The San Mateo Local Agency Formation Commission (LAFCo) yesterday issued its “Certificate of Completion”, formally adding the San Mateo County Coastal Area to the Midpeninsula Regional Open Space District’s jurisdictional boundary.
Yesterday’s action clears the way for MROSD to buy land from willing sellers for the purpose of protecting the region’s coastside from inappropriate urban sprawl.
UPDATE: On the same day, September 8, Oscar Braun’s Save Our Bay, issued a press release declaring their intentions to “file a validation action against” LAFCO’s action.
Cabrillo Unified School District (CUSD) board took no action on the deadline for Wavecrest at their secret meeting last Thursday. Despite rumors that the board has extended the deadline for Wavecrest to get its approvals, board member Dwight Wilson told me that they discussed the contract, instructed their attorney to look into the matter and took no action. He says they’re waiting to see what the US Fish and Wildlife Service is going to do.
The current contract with Wavecrest says the developer must obtain final approval of the development from the Coastal Commission and all challenges and appeals before the CCC must have have expired before October 31. If not, the district has the option of cancelling its agreement to swap its land in El Granada plus some cash for a school site at Wavecrest. Wavecrest has been removed from the agenda for the September 8 meeting of the Coastal Commission at the request of the US Fish and Wildlife Service and the next CCC meeting is October 13 to 15 in San Diego. The next School Board meeting, the last before the election, is not scheduled until October 14.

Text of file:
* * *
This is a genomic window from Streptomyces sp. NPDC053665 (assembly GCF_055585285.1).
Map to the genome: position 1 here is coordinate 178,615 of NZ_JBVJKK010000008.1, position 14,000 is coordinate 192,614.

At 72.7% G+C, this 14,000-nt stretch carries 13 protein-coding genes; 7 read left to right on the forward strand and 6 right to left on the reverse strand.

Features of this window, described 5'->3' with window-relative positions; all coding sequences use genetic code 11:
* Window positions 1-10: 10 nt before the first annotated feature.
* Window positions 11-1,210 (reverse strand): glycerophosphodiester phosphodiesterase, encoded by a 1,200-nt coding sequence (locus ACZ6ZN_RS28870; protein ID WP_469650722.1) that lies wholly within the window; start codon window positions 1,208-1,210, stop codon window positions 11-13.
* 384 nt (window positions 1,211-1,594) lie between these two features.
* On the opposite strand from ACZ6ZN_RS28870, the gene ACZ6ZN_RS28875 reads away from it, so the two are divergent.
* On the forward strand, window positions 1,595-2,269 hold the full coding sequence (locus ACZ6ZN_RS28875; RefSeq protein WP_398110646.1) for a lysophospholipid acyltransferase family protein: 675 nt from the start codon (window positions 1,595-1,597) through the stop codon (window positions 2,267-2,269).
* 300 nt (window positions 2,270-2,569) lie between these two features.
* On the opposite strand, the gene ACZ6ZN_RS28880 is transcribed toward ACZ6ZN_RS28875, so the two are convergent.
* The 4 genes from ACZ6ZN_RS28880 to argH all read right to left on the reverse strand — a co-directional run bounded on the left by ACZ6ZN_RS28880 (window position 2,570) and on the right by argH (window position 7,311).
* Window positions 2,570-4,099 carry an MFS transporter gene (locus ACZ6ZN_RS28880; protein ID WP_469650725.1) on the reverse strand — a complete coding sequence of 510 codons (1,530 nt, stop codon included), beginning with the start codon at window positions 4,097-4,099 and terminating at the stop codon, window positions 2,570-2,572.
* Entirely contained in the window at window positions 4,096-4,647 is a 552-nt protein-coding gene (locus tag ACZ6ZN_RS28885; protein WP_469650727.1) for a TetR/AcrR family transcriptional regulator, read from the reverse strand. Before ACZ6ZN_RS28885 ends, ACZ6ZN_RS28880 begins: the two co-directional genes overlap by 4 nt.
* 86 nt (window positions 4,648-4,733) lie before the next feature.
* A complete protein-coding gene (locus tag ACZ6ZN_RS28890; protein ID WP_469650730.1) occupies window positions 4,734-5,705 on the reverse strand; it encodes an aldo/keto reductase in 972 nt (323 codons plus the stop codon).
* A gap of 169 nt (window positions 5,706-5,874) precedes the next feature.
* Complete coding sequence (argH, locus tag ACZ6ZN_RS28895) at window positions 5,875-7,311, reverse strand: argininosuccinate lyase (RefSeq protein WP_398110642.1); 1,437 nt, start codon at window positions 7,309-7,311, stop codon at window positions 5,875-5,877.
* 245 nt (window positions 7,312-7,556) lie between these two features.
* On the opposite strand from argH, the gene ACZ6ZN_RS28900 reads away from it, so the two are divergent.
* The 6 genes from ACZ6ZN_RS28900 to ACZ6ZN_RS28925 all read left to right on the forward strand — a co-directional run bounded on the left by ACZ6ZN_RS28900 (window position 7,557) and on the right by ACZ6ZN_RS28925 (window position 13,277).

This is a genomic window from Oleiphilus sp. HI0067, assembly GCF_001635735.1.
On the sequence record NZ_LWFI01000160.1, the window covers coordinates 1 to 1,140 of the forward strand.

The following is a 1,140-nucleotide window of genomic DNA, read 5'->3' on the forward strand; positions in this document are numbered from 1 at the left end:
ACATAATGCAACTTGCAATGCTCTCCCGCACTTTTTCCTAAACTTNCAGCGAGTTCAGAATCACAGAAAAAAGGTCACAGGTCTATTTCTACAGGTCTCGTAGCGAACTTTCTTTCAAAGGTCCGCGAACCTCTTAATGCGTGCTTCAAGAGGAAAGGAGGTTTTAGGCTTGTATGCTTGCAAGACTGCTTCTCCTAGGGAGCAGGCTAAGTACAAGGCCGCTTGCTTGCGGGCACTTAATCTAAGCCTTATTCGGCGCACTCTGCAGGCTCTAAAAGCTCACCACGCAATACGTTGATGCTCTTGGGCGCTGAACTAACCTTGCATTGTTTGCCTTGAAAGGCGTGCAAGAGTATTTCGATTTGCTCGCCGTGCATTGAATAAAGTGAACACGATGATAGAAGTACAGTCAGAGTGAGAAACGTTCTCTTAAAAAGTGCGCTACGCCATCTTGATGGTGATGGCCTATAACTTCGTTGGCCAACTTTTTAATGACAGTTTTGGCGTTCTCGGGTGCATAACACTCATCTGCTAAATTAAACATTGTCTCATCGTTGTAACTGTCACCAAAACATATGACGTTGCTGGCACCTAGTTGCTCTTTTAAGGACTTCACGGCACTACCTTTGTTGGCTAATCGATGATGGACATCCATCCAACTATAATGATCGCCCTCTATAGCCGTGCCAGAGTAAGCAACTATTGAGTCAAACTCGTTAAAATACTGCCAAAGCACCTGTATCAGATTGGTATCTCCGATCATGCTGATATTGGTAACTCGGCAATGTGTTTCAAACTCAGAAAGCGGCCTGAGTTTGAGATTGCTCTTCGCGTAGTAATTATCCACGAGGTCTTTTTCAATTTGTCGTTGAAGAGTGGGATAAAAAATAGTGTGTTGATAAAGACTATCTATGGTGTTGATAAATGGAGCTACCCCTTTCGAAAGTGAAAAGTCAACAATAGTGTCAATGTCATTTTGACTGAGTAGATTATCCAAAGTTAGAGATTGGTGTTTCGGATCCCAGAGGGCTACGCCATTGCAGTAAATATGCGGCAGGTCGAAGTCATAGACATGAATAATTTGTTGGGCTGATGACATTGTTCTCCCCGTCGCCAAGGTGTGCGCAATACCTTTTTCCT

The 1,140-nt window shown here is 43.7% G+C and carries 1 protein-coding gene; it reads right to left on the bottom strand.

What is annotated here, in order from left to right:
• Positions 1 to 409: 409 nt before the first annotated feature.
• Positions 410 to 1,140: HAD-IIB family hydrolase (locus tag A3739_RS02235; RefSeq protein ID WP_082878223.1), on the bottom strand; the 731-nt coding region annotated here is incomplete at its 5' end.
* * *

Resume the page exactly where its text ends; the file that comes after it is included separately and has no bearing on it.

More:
There is a seat open on the board of the San Mateo County Resource Conservation District (RCD). You do not have to be a farmer or rancher to apply. The RCD is a Special District, first organized in 1939, that partners with land owners, land users, individuals, agencies and organizations to conserve natural resources in the unincorporated rural lands of the San Mateo coast. The SMC RCD is one of the oldest environmental organizations in the county, first formed in 1939 in San Pedro Valley. The district presently covers over 157,000 acres of mostly rural, agricultural and open space lands in the western half of the county. The district runs nearly the entire coastline of San Mateo County and includes all watersheds draining into the Monterey Bay National Marine Sanctuary
The RCD works in partnership with the USDA Natural Resources Conservation Service in providing technical assistance and in delivering locally led conservation programs. To be eligible to serve on the RCD board, a candidate for appointment must reside within the district and either own real property in the district or alternatively have served for two years or more as an associate director, or be a designated agent of a resident landowner within the district.
The RCD Board members generally have a strong interest in conservation, community involvement, agriculture, ranching, working lands, erosion, runoff, wildlife, watersheds, water quality, and the environmen. RCD Board members serve voluntarily. District board meetings are held once per month and board members participate on committees and in projects.
Although no injuries were reported, a fire destroyed a ranch-style house on Higgins-Purissima road Sunday, according to the San Mateo County Times.